Monday, October 8, 2018

The Word from the Corner - Still I Rise

The Word from the Corner

I spent the weekend up at a church retreat for the environment in Crawford Notch NH, at the AMC Highland Center. Great location, wonderful community of the spirit, powerful topic. Rev. Jim Antal was the keynote. Amazing speaker and leader. Look up his book. 

At the retreat, gave out a booklet of my favorite nature poems. One of those was by Mary Oliver. I was going to share that poem today.

But after the week that was, I can't do that. There have been very few times in my life when I wake up at 5AM and the first thought that comes to my head, there lying in bed, is the awful thing that those in power have just done. But that is the dark cloud that I'm under, and I know many others are feeling it too. Yes, I woke up thinking about the awful Brett Kavanaugh hearings, and the final approval by the Senate. The Senate did not do their job of "advice and consent".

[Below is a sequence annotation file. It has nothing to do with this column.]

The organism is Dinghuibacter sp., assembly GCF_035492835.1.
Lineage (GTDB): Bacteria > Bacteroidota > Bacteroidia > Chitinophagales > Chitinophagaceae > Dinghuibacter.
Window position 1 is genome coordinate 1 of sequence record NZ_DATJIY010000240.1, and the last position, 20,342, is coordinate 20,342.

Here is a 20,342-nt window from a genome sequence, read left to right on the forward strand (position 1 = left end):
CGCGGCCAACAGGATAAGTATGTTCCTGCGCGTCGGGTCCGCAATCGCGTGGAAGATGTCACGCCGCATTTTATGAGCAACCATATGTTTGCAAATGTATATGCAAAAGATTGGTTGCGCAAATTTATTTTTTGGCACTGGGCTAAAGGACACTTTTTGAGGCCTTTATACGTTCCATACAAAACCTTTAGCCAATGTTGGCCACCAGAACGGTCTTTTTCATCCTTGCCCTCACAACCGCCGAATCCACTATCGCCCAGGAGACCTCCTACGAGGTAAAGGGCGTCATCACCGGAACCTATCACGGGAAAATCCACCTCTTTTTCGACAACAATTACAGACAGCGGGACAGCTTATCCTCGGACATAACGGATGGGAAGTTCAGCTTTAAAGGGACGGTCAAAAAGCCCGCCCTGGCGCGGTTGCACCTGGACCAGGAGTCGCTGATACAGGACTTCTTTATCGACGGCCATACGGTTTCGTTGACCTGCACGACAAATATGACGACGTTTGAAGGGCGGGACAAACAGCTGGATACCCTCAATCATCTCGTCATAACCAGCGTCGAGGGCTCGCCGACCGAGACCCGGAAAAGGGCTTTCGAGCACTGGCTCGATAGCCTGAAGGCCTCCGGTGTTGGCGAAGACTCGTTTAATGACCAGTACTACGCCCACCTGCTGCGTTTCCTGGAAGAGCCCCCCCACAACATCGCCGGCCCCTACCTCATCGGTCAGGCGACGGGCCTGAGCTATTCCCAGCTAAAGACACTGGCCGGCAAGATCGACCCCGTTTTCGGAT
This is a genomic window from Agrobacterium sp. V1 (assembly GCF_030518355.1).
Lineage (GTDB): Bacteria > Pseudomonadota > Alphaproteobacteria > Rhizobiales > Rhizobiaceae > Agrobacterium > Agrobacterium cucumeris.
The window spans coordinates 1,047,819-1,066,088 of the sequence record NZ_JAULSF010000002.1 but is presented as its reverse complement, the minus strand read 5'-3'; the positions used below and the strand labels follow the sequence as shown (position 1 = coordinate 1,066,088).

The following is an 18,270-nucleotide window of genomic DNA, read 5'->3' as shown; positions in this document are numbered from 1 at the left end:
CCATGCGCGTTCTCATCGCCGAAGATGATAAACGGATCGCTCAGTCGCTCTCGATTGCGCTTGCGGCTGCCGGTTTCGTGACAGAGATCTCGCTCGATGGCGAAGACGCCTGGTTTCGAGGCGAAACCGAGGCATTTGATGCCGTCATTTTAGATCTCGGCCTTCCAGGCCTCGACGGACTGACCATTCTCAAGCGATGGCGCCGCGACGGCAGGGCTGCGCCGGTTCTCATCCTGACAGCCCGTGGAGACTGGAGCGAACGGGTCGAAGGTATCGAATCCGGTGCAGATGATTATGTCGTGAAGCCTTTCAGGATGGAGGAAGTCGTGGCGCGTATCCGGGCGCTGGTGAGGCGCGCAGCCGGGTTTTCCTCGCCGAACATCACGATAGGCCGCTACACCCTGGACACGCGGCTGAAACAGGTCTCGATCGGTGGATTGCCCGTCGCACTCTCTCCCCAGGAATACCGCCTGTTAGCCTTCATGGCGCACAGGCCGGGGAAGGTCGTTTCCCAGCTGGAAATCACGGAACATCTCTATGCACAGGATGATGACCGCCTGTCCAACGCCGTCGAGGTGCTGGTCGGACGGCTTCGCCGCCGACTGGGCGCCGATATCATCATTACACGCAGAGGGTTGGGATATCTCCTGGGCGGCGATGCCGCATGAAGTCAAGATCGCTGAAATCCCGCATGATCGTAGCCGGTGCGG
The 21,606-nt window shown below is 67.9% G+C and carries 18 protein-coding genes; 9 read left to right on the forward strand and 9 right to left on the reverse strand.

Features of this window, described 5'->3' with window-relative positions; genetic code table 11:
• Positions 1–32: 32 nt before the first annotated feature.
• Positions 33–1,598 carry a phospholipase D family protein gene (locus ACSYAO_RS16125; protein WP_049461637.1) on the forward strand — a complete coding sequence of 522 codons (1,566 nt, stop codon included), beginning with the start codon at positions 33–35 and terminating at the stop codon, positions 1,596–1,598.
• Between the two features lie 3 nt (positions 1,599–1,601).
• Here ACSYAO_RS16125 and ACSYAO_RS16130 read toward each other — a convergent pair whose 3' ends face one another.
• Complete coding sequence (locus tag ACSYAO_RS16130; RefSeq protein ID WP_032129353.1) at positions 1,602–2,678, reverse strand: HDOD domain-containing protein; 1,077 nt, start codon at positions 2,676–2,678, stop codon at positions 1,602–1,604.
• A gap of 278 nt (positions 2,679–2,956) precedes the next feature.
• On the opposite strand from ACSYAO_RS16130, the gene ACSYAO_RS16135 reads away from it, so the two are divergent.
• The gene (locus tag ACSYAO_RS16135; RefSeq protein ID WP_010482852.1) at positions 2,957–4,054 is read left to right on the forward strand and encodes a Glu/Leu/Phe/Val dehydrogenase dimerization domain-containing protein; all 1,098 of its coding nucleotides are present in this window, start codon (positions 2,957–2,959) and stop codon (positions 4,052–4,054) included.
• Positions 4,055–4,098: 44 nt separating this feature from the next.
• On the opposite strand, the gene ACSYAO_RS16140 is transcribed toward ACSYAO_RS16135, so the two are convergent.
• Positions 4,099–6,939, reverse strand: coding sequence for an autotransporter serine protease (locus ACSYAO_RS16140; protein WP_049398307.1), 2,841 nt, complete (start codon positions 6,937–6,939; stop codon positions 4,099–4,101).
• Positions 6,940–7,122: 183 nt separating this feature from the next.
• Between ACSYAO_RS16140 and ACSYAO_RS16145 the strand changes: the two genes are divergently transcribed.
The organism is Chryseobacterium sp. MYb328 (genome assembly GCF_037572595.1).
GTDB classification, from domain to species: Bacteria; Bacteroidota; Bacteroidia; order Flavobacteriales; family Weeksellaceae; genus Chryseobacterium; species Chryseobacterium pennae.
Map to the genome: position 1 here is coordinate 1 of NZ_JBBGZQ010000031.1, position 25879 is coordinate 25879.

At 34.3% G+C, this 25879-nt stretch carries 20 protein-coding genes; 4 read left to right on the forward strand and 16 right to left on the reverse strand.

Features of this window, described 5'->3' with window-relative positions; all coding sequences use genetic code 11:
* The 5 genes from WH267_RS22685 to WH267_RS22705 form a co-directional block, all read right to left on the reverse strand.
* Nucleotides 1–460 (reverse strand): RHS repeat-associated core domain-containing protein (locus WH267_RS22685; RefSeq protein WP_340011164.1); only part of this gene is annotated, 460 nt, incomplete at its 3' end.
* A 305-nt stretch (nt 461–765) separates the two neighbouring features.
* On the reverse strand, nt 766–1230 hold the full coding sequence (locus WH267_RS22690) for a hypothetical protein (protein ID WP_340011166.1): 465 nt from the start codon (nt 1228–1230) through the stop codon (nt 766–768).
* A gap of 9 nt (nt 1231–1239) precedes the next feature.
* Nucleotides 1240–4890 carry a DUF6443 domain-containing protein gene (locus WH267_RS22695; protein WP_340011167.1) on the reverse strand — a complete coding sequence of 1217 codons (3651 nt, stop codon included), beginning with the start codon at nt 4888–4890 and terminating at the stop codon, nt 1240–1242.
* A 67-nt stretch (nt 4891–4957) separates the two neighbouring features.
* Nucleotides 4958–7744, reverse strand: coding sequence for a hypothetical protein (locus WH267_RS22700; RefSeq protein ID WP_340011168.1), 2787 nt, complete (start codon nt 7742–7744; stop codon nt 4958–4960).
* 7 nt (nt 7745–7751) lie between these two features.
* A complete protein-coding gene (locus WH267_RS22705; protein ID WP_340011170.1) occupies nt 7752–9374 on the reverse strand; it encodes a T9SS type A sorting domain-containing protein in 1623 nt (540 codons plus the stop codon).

Because of that, this week's poem is another one that I shared at the retreat. One by Maya Angelou. Just because it's a long road, doesn't mean that you turn back, or that you stop going forward. I have a list of my personal commandments, and my first one is "Thou Shalt Not Give Up."  #9 is "Vote". May it be so. Peace.

PS I included a link to the Mary Oliver poem below because we need that too.


Still I Rise


You may write me down in history
With your bitter, twisted lies,
You may trod me in the very dirt
But still, like dust, I'll rise.

Does my sassiness upset you?

Why are you beset with gloom?
’Cause I walk like I've got oil wells
Pumping in my living room.

Just like moons and like suns,

With the certainty of tides,
Just like hopes springing high,
Still I'll rise.

Did you want to see me broken?